Video: Looking towards November

msnbc.com
updated 6/6/2008 11:57:04 PM ET 2008-06-07T03:57:04

In strategizing for the November presidential election, both candidates can view the each state in one of four categories. Base states are those securely in support of the candidate. Leaning states are likely to vote in favor of the candidate but the projected margin of victory is small enough that the outcome is uncertain relative to base states. Toss up states show no clear bias. The fourth category is for states that lean toward open candidate but hold the possibility of being flipped by the opposing candidate.

With big states like California and New York in his base, Senator Obama has 153 electoral votes essentially in the bag.

John McCain has more base states, but would only get 116 electoral votes from them.

As for what's still in play, five states, Maine, New Jersey, Minnesota, Oregon and Washington lean toward Senator Obama - giving him 47 votes. Adding in toss-up states like Ohio and Florida, that brings the total up to 185 electoral votes.

More states lean toward John McCain - giving him 84 electoral votes. Which, along with the toss-up states, gives him 222 electoral votes.

But because McCain has fewer base state electoral votes, and more lean states, Senator Obama has the potential to pick up more electoral votes from McCain than vice versa.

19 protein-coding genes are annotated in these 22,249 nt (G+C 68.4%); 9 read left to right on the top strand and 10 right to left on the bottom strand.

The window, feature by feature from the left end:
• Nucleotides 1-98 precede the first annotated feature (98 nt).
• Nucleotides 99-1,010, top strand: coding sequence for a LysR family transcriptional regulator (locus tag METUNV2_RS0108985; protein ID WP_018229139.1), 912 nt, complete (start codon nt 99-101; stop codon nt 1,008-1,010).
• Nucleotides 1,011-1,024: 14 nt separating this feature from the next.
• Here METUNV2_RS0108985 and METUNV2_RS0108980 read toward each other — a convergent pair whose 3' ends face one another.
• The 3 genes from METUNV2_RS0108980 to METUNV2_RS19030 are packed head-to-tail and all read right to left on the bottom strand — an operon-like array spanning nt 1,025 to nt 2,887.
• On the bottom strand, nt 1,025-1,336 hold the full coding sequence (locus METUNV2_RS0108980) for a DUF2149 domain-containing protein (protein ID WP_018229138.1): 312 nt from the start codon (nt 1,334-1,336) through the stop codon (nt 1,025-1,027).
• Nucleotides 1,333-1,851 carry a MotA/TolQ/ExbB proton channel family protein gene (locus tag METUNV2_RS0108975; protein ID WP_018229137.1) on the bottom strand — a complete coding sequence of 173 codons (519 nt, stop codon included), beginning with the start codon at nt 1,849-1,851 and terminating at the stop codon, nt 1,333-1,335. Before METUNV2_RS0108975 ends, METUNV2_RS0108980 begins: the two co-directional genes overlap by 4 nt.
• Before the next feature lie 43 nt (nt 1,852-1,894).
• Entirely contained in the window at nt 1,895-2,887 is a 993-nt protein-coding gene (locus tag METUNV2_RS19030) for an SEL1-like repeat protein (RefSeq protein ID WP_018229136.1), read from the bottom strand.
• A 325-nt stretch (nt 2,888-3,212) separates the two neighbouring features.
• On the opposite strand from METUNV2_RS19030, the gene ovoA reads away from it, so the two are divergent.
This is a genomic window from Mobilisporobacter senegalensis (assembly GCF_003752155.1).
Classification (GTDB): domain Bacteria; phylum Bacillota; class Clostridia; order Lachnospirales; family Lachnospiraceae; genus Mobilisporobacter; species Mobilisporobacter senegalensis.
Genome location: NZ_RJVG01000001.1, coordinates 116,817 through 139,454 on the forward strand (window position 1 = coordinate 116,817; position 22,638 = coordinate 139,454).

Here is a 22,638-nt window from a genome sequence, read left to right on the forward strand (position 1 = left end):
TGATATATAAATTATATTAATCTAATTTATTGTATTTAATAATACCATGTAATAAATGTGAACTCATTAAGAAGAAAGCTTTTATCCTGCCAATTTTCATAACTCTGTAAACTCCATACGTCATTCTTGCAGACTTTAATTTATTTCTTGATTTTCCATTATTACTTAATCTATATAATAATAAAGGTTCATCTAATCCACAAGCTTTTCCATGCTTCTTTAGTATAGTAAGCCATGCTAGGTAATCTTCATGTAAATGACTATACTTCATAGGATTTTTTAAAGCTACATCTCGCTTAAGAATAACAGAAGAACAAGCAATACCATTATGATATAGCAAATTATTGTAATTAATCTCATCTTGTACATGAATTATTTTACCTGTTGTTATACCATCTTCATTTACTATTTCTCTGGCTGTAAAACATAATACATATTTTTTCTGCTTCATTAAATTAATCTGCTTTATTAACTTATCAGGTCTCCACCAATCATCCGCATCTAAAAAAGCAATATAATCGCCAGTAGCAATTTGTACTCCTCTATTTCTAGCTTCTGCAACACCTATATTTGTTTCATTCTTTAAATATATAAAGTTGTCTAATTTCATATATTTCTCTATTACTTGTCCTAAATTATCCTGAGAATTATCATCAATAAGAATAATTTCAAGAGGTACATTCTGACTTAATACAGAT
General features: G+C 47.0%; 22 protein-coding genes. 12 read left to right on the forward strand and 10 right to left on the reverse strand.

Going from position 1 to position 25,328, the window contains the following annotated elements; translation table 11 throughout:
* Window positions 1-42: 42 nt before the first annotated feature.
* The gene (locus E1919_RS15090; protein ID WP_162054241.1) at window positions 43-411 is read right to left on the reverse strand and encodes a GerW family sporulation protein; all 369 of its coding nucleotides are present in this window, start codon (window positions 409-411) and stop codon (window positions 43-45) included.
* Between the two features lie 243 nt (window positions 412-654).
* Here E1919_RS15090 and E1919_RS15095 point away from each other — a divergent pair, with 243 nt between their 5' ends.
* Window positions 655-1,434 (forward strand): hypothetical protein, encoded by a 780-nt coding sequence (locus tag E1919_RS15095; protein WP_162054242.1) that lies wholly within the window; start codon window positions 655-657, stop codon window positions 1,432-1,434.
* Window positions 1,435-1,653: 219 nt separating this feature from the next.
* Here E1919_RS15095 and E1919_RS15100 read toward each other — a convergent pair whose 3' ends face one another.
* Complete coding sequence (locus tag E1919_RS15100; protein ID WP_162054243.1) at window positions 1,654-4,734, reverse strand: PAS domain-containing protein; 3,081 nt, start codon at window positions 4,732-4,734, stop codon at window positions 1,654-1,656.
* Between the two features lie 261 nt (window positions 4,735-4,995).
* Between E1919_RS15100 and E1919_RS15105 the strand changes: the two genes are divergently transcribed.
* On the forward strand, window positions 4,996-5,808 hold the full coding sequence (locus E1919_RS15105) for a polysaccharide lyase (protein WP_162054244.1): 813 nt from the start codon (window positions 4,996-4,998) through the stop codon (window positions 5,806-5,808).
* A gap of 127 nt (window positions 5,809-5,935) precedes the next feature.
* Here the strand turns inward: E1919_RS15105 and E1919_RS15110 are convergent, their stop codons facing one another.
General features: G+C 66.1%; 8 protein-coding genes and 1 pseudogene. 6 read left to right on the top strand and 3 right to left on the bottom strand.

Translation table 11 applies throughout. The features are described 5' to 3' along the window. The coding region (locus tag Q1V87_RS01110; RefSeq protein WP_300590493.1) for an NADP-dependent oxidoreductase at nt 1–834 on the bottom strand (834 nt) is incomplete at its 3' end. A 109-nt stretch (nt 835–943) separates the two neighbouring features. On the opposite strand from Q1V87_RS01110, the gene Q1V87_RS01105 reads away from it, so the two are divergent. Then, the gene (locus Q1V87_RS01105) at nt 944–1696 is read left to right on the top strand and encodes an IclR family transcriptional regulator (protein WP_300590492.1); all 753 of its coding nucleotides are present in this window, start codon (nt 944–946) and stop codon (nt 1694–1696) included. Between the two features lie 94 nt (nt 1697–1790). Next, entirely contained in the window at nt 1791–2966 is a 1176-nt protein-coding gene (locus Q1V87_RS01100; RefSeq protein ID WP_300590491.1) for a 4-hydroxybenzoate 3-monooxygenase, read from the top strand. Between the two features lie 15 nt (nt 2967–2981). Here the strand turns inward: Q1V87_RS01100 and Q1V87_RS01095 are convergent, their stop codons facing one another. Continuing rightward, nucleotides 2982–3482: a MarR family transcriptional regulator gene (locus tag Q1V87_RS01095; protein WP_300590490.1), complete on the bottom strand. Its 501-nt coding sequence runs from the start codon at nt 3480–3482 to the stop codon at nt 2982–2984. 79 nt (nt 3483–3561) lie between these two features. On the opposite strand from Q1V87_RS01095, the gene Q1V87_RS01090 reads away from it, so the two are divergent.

Among the most likely McCain-leaning states that Obama could take are those bordering Illinois: Missouri and Indiana.

Another aspect of what would be an Obama landslide is the taking of southern states with large African-American populations like Georgia, Mississippi, Louisiana and North Carolina. If the Obama campaign's "turnout" idea works and the youth vote spikes and the African-American vote spikes, this is where we'll see the evidence first.

The most likely Obama-leaning states that McCain could steal for a landslide win are New Jersey and Oregon. New Jersey always looks promising for Republicans in early polling even though the vote never seems to go their way. If Obama is struggling with Jewish voters, Northern New Jersey may be a problem for him. Oregon is a quirky state with a conservative rural area. McCain, with his pitch on climate change, could appeal to Oregon voters.

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